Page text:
Willowbrook resident Sue Kamuda welcomed the governor and the Illinois Environmental Protraction Agency's decision Tuesday to push for the temporary shutdown of a 30-plus year old company that has been accused of pumping harmful emissions into the air.
“Even temporarily is a huge step in the right direction," she said. “There are so many people that have died, kids that have cancer, people that have had worse than me.”
Kamuda survived a breast cancer diagnosis that she now thinks had been caused by that medical sterilization company Sterigenics which the federal government recently said emitted carcinogenic levels of ethylene oxide into the air.
“I was surprised that they were even in our neighborhood,” Kamuda said.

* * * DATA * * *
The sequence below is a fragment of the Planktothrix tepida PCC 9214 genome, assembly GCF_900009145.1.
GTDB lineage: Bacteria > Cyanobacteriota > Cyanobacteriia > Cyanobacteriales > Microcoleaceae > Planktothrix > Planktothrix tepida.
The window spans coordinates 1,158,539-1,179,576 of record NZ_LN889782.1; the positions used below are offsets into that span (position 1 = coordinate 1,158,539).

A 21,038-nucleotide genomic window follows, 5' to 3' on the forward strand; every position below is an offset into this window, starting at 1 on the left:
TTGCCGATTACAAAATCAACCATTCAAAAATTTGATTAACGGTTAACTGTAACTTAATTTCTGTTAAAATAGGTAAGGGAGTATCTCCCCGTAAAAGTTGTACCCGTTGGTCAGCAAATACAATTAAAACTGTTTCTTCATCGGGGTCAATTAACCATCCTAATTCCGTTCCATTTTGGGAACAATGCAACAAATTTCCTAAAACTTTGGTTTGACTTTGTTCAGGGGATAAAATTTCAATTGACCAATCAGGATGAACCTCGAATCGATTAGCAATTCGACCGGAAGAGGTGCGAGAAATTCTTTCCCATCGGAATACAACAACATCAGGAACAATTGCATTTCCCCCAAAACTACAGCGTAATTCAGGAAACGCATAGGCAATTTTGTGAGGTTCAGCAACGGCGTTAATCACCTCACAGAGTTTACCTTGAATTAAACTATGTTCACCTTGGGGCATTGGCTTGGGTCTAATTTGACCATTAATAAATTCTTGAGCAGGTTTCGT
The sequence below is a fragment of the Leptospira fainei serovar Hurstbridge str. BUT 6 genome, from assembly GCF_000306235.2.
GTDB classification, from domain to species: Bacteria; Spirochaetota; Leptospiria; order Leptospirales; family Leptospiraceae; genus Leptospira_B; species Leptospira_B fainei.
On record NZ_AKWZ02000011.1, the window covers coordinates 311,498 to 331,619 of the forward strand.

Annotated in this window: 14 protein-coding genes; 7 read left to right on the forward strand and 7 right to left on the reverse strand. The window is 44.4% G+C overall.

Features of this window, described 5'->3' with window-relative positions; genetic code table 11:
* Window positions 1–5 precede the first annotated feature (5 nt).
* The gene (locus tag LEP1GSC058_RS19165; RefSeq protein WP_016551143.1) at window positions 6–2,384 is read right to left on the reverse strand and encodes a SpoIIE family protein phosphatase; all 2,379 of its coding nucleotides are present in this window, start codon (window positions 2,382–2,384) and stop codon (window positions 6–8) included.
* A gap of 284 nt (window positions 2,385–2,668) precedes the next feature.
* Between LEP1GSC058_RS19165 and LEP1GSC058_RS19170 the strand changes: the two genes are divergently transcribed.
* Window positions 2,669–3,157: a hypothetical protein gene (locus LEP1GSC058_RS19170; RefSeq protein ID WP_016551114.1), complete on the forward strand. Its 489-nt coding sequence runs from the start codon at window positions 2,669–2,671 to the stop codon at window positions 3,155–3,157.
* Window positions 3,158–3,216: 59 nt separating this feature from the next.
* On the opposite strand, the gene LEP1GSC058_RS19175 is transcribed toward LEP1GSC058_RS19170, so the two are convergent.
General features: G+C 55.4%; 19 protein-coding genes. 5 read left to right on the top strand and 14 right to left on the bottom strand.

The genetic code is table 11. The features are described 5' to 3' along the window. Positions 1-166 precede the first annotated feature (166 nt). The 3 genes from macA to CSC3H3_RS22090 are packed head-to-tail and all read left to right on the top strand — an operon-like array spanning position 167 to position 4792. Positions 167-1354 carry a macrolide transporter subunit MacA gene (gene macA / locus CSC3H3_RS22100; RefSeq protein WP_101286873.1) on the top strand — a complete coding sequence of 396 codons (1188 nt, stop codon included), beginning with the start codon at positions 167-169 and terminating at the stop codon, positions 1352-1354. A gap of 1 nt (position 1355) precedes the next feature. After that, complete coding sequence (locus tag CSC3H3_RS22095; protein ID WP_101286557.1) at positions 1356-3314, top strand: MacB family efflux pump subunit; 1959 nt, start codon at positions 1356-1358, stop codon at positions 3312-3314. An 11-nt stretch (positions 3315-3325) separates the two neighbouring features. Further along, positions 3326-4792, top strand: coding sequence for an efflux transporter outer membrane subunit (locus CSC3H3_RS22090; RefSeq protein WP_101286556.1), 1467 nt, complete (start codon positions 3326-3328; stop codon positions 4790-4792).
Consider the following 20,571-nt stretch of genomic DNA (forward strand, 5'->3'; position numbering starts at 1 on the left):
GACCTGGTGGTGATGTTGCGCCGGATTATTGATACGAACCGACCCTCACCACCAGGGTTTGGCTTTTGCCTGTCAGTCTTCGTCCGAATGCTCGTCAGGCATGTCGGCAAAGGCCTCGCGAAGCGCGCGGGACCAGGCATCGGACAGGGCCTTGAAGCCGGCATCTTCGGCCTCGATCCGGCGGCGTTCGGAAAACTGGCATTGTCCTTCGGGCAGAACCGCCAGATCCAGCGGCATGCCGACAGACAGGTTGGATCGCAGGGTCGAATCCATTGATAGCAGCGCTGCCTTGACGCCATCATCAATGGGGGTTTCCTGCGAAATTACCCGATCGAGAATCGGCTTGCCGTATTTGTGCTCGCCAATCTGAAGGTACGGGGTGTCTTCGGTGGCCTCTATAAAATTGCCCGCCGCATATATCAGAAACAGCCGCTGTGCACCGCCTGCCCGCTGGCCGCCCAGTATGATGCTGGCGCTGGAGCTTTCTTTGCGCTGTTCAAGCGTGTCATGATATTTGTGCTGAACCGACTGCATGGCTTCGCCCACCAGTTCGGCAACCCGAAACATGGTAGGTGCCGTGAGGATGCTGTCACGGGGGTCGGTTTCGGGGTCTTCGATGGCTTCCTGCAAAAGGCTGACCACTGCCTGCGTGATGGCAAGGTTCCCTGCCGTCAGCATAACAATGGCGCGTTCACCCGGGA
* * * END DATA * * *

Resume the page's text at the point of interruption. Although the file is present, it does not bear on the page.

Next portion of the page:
Tuesday afternoon, politicians and many Willowbrook area residents--including former pro-baseball player Jim Thome--spoke out about Sterigenics.
“Enough is enough," Thome said. "We need to eliminate this, let’s all come together.”
The mother of Thome’s wife died of liver disease and the family has pointed the finger at Sterigenics.
“They need to leave this densely populated community and they need to leave it for good," Andrea Thome said. "A temporary shutdown will not satisfy us."
Sterigenics says its e-o emissions have tested below detection levels and went on to say that “unfortunately, the community has been exposed to a lot of inaccurate and misinterpreted information and we are committed to getting the real facts to residents.”
Kamuda still wants them gone permanently.
“It really needs to end," she said.
State Sen. John Curran says if the Illinois Attorney General’s Office files for a hearing about Sterigenics’ air quality Tuesday, the plant could be temporarily shutdown by the end of the week.
The attorney general’s office says it is still waiting for test results from the Illinois EPA.